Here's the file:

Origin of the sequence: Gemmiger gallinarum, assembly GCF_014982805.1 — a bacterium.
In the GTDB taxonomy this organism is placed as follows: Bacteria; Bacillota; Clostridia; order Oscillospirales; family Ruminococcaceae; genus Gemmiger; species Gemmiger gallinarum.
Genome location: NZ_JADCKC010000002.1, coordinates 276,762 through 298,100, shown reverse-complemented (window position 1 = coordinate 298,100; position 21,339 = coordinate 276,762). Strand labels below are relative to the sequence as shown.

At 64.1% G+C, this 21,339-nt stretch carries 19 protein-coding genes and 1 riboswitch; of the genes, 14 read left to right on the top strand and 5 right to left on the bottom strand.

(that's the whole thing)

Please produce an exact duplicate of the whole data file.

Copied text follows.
Origin of the sequence: Gemmiger gallinarum, assembly GCF_014982805.1 — a bacterium.
In the GTDB taxonomy this organism is placed as follows: Bacteria; Bacillota; Clostridia; order Oscillospirales; family Ruminococcaceae; genus Gemmiger; species Gemmiger gallinarum.
Genome location: NZ_JADCKC010000002.1, coordinates 276,762 through 298,100, shown reverse-complemented (window position 1 = coordinate 298,100; position 21,339 = coordinate 276,762). Strand labels below are relative to the sequence as shown.

At 64.1% G+C, this 21,339-nt stretch carries 19 protein-coding genes and 1 riboswitch; of the genes, 14 read left to right on the top strand and 5 right to left on the bottom strand.